The cast of Lend Me a Tenor take a break from rehearsal for a photo-op on Sunday, April 14. (Jim Elliot/Salmon Arm Observer)

The cast of Lend Me a Tenor take a break from rehearsal for a photo-op on Sunday, April 14. (Jim Elliot/Salmon Arm Observer)

Lend Me a Tenor offers laugh-your-face-off fun

Shuswap Theatre’s lastest begins April 26 and runs to May 10

By Barb Brouwer

Contributor

If the state of the world is bringing you down, head over to Shuswap Theatre for a dose of hilarity.

Directed by Julia Body, the theatre’s latest main stage production, is an adaptation of playwright Ken Ludwig’s Lend Me a Tenor.

Body has directed two other Ludwig plays – Moon Over Buffalo and Leading Ladies.

“I love his style and his humour,” she says. “His characters are fun to act and fun to direct.”

Calling it a typical farce, Body sets the scene: It’s 1934 and opening night at the Cleveland Operatic Society’s special 10th anniversary production of Pagliacci.

Saunders, the general manager of the opera company, is thrilled that world famous tenor Tito Merelli, also known as Il Stupendo, has agreed to perform the title role.

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But he’s late to arrive and is accompanied by his wife whom nobody was expecting.

“He’s a bit of a womanizer and likes to drink, and so, when he arrives he’s not feeling well and the manager of the operatic society is beside himself because things are falling apart,” says Body. “And it all goes downhill from there.”

Merelli needs to sleep but can’t nod off so Max, who has been tasked to take care of the touchy tenor and get him to the opera in time, gives him one too many phenobarbital tablets.

“The combination of wine and medication knock Tito out and when Max is unsuccessful in his attempts to waken him he believes he is dead.

In a frantic attempt to salvage the evening, Saunders persuades Max to get into Merelli’s costume and fool the audience into thinking he’s Il Stupendo.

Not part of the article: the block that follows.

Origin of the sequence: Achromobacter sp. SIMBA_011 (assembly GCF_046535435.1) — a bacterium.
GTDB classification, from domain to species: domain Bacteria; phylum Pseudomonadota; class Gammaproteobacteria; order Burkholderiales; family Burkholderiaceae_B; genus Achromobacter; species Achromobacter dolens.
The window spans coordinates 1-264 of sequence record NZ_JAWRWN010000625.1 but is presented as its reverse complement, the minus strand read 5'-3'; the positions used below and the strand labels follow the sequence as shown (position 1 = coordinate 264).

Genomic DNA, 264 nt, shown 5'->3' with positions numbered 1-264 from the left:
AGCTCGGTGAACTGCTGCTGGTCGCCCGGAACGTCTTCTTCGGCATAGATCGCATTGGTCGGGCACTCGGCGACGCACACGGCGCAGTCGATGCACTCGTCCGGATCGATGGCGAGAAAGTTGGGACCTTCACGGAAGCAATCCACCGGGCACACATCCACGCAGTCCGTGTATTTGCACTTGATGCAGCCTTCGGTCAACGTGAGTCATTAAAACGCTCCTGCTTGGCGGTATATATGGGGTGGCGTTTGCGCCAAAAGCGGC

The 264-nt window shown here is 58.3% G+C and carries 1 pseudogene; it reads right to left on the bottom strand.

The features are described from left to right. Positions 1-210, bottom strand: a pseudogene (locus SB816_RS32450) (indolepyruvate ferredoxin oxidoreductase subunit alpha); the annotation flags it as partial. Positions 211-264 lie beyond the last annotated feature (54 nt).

Max succeeds admirably, until Merelli awakes and gets ready to perform. Now two Pagliaccis are running around in costume and two women in lingerie are following them, each believing they are the lucky one with Il Stupendo.

The opera company’s soprano thinks Tito will further her career and the manager’s daughter, Maggie, just idolizes the soprano.

“It’s a madcap play with mistaken identities, people in and out trying to see and talk with Merelli,” laughs Body, who notes the play takes place in the tenor’s hotel room. “There are six doors on stage, which are constantly slamming and outrageous situations just like all farces.”

Many members of the cast will be familiar to Shuswap Theatre fans: Fred Green – who also appeared in Leading Lady – plays the manager; Alex Delaney is Max; Ali Foster-Balloun is Maggie; Brook Derksen plays the career-minded soprano Diana; Hilary Brown plays Julia, the owner of the opera, Ann Skelhorne is Tito’s wife and newcomers Chris Iversen is Tito and Patrick Larsen plays the bellhop.

“The cast is having a great time; the set is divided into two halves, a bedroom and living room, and there’s lots of action,” says Body. “Everyone’s having a blast.”

Lend Me a Tenor was produced on both New York’s West End and Broadway. It received nine Tony Award nominations and won for best actor and best director. A Broadway revival opened in 2010. Lend Me a Tenor has been translated into 16 languages and produced in 25 countries

“Vernon and Kamloops have done it too,” says Body. “It’s absolutely hilarious – great lines, great characters and a kind of laugh-your-face-off play.”

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Lend Me a Tenor plays at 7:30 p.m. Fridays and Saturdays from April 26 to May 10. Sunday afternoon matinees take place at 1:30 on April 28 and May 5. May 2 and May 9 are “Pay What You Can” Thursdays. Cash at the door only, no reservations.

The play is Shuswap Theatre’s entry for the Okanagan Zone Festival, which takes place in Salmon Arm this year and opens on May 17.


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